Friday, April 28, 2006
UK McDonald’s in crisis
The Sunday Times of 23th April 2006 reports about McDonald’s being in crisis in Britain.
“McDonald’s faces a tough battle in the UK, having to fight declining sales, an increasingly vociferous anti-obesity lobby and intense competition” writes the London newspaper.
From our viewpoint as animal activists campaigning to spread vegetarianism, it teaches us 2 lessons in strategy:
1) Publicity campaigns carried out in major media do produce massive results. McDonald’s in the UK has been hit by all the furore surrounding the ‘health fad’, as The Sunday Times puts it, promoted in recent months by various high-profile forms of advertising. Examples of these are celebrity chefs criticizing current school meals and launching healthier alternatives to them, and the bombardment to which British TV viewers have been submitted over the Christmas holiday period with program after program highlighting the health risks of fat-rich diets, condemning a long list of foods and drinks for contributing to diseases, showing shocking or disgusting pictures of abnormally obese people (and of their body products too), and so on.
In fact, McDonald’s has not been the only commercial victim of this: fizzy, sugary drinks’ sales have been affected too.
True, McDonald’s has seen its popularity decline over a period of time for other adverse publicity reasons, but nothing has hit them as much as the recent ‘health fad’.
2) There is probably a market for a vegetarian fast food restaurants chain, a vegetarian McDonald’s. If somebody invested money, time and effort in it, it would likely be a succes. I think of it as a number of diners, American-style, sort of 50s, with juke-boxes. They should also have internet points, magazines, videos; they should become a place in which young people meet, not just to have a meal but also for social purposes, to find old friends and to make new ones. They should be aimed at youngsters, perhaps teenagers, and be perceived by them as cool and hip places.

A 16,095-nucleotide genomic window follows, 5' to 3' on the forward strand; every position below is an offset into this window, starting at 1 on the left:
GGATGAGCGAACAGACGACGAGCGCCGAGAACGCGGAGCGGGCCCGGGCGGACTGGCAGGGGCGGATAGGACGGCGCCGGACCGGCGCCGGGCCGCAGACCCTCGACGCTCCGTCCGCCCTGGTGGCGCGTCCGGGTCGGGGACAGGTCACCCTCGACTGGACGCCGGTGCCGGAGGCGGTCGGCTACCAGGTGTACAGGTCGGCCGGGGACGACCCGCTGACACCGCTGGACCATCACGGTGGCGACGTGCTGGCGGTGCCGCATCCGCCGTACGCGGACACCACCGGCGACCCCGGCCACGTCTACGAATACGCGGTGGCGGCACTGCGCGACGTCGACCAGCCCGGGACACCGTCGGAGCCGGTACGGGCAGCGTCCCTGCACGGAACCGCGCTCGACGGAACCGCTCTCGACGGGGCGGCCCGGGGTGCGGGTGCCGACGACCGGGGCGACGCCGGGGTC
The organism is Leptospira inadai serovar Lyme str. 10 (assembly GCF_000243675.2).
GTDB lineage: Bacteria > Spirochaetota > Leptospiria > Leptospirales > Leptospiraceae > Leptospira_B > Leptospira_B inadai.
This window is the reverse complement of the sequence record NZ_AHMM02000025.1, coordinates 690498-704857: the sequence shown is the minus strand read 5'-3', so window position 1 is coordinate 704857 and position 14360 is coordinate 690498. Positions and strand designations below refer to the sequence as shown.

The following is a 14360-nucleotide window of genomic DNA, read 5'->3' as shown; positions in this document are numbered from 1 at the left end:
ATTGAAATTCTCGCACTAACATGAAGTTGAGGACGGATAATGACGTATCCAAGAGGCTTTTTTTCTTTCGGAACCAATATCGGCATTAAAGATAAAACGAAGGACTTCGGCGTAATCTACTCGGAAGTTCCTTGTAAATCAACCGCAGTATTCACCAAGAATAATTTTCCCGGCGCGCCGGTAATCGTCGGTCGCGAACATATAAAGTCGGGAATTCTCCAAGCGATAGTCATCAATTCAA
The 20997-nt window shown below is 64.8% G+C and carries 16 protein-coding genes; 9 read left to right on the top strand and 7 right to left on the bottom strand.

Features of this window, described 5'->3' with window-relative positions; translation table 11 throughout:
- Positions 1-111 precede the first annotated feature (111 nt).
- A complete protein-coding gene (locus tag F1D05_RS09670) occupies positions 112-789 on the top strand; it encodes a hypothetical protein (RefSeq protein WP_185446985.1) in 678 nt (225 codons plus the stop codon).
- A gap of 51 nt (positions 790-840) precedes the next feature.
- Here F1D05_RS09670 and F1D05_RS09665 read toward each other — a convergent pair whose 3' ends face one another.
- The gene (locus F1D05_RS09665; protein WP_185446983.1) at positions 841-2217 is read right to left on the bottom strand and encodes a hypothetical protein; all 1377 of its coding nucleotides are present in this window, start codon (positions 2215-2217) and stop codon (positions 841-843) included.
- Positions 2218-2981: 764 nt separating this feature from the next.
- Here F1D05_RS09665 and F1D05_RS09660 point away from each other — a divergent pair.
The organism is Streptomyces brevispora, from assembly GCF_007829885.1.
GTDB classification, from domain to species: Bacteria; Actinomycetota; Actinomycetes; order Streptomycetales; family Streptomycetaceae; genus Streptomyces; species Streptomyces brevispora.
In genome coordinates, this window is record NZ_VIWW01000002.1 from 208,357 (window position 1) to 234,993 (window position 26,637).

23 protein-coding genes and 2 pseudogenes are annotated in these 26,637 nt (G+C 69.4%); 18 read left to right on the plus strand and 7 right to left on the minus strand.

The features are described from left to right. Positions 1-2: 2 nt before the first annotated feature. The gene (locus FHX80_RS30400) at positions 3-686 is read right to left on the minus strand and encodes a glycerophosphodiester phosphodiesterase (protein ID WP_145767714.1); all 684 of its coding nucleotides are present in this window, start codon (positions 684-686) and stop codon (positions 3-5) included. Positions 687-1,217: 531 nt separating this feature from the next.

Why? Because this is the group we want to target. Young people are already more vegetarian, on average, than the rest of the population. We want to encourage that, because they are obviously the future. Youngsters like fast food joints: there’s nothing wrong with that, per se. Our aim is to create an association in their minds between vegetarianism and places which are fun and cool, places where their friends choose to hang around, places which have nothing to do with the past but are evocative of the future, new and fresh.
This is the sort of ‘campaigning’ on which I believe we should focus more: not just on the negative, but on the positive too, and not just using reason and logic or even appeals to compassion, but also taking into consideration and acting on people’s needs, desires and psychological make-up.